My blanket solution for fuzzy thinking


This vintage twin-size Esmond Slumberest blanket has been languishing in my “mend it” pile for three years now.


Its nicest feature? It’s Canada-mint pink on one side, and Wedgwood blue on the other. (My camera is having trouble getting the colors right! It’s really pink. Not peach.) The two layers of color are meshed together through the entire fabric, not just sewn together at the edges. I’m not quite sure how they did that!


It’s wool, I think. Perhaps very slightly shrunken wool, to judge from the way the label doesn’t lie flat. Maybe part wool and part rayon? The label doesn’t say. But not a modern acrylic for sure. I believe Esmond got bought out by Bates sometime in the ’40s, before acrylic blankets were a thing. Don’t quote me on that!


Alas, the original blanket binding is long gone. You can see the pinked edges there, and the stitching holes where the binding used to be.

And why has this lusciously fuzzy and warm blanket been languishing forlornly in my mending pile for three cold New England winters in a row?

I’m embarrassed to tell you, but here goes.

No one love’s me . . . and my grammar’s bad, too.


Like a lot of dealers, I have furniture pieces that need a little work before they’re sellable.

This simple pine table has been in my “Must Do Something With It” pile for five years. Maybe six. It was the turned legs and the pretty molding details on the apron that caught my eye.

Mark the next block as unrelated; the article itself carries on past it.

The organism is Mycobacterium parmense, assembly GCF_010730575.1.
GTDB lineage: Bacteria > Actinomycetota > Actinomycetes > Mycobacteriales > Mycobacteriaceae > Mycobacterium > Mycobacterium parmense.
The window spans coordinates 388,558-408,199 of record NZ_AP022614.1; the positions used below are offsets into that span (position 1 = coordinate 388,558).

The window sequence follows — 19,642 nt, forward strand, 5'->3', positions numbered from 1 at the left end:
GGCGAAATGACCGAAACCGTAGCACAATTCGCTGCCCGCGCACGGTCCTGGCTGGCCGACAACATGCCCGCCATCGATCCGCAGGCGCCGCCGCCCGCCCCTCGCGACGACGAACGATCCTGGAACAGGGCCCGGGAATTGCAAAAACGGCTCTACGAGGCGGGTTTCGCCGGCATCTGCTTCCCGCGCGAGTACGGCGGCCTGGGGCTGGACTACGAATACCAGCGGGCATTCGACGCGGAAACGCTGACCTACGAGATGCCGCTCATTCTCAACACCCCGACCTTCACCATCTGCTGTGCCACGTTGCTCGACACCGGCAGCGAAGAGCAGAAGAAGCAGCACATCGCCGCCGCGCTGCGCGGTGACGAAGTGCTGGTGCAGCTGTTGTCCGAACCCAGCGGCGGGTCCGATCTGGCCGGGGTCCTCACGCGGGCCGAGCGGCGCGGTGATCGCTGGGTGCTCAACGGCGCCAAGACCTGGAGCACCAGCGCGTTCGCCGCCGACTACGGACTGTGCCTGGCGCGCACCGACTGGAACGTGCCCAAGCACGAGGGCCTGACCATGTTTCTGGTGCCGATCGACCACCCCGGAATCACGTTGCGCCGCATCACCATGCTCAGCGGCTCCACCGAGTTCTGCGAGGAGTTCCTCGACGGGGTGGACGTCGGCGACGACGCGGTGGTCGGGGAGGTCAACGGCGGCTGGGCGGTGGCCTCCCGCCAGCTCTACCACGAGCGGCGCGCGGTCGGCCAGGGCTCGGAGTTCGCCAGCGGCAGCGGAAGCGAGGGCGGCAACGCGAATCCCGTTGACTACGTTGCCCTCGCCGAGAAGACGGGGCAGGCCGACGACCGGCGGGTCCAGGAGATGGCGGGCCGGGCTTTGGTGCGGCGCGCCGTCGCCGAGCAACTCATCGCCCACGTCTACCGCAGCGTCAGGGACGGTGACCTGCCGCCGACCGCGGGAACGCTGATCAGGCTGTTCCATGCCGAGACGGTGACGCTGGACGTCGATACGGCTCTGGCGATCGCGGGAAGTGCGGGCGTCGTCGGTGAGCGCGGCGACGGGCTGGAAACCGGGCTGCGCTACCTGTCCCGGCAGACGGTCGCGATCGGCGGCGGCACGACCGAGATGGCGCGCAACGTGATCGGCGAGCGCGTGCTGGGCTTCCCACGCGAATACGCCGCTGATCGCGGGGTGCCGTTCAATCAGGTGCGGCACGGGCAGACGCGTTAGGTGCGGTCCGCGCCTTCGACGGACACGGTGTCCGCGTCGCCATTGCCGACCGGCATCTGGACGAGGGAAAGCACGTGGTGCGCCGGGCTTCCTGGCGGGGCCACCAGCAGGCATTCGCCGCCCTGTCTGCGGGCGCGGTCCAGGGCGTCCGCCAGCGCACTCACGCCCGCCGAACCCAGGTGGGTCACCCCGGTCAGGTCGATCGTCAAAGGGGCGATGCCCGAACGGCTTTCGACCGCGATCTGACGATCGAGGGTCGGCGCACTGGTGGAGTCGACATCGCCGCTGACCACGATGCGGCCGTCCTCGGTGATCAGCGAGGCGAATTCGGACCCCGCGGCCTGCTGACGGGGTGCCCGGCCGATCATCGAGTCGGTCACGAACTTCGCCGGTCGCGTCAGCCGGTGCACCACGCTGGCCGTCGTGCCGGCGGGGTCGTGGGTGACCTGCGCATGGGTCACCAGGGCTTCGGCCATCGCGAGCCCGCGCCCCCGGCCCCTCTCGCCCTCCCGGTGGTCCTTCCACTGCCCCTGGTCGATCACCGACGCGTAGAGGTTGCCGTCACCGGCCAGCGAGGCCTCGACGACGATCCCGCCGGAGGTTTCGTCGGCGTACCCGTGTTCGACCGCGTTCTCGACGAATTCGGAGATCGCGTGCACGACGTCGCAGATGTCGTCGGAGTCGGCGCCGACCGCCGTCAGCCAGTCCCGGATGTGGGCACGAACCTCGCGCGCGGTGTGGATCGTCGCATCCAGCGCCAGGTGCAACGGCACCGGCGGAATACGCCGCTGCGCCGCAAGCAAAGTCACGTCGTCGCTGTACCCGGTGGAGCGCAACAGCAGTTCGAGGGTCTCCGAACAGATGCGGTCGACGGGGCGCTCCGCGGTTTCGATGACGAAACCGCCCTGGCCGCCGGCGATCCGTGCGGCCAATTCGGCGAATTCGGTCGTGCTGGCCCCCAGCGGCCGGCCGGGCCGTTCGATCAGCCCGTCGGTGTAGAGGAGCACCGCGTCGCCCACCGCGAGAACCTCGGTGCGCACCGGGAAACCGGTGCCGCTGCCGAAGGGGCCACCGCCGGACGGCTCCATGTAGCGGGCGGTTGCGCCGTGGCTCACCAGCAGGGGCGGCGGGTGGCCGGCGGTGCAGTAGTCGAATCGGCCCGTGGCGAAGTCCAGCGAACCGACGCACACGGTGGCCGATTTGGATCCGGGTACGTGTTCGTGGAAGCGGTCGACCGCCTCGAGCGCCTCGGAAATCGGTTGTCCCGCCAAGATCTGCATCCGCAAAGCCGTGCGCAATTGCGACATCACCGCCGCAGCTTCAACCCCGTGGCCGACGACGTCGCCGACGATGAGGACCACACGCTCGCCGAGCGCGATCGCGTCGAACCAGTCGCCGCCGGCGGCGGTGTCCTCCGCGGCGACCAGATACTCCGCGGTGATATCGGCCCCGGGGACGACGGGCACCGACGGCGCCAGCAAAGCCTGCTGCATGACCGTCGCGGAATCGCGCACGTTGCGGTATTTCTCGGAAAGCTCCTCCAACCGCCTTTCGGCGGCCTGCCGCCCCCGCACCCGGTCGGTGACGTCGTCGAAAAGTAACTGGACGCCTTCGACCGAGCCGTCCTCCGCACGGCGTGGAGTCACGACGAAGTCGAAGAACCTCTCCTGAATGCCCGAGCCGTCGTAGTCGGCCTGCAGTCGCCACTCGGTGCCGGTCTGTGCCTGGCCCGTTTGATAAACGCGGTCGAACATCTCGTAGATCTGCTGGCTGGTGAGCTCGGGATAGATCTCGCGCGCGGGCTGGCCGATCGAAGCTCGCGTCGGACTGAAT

In January I finally figured out what to do.

Yes, indeed, there’s more!

Thousands were without power but I built a table

This past week we’ve had two major winter storms. One brought over a foot of snow, the other brought enough rain and ice to knock out power to 650,000+ people. I couldn’t go to work. I got to build a table on my unplanned day off.

Last summer I rescued a weird industrial sort of “tabletop” from my dad’s hoard of stuff.


One of the weird things we found in my father’s basement hoard. It appears as though something once covered the middle area because it’s cleaner and lighter. Mysteries!

Why was it partially painted? What was it originally used for? Yep, there’s more!

Cake-cover make-over!

I am a sucker for vintage aluminum. I love its soft sheen. To me, it’s so much nicer than chrome.

My kitchen has aluminum canisters, aluminum trays, aluminum spice jars, aluminum ladles, an aluminum butter dish. . .  You name it, I’ve probably got it.

So I was delighted to pick up this aluminum cake dome for free last summer.


The guy who gave it to me didn’t think it was worth even one thin dime. It’s dented in several places from being dropped and bumped. It’s got a couple paint splatters. It’s missing its base plate.

Worst of all, it has no knob on top. Read the rest of this entry »

Cookie sheet memo board

My parents couldn’t afford cookie sheets when they first married, so my dad made one out of a piece of aluminum. It was a failure. The flimsy pan bends under the weight of dough and the cookies slide onto the floor. This humiliating piece of baking equipment got sent to the basement and forgotten for nearly 60 years.


I decided to put it back in the kitchen with a ten minute makeover. Read the rest of this entry »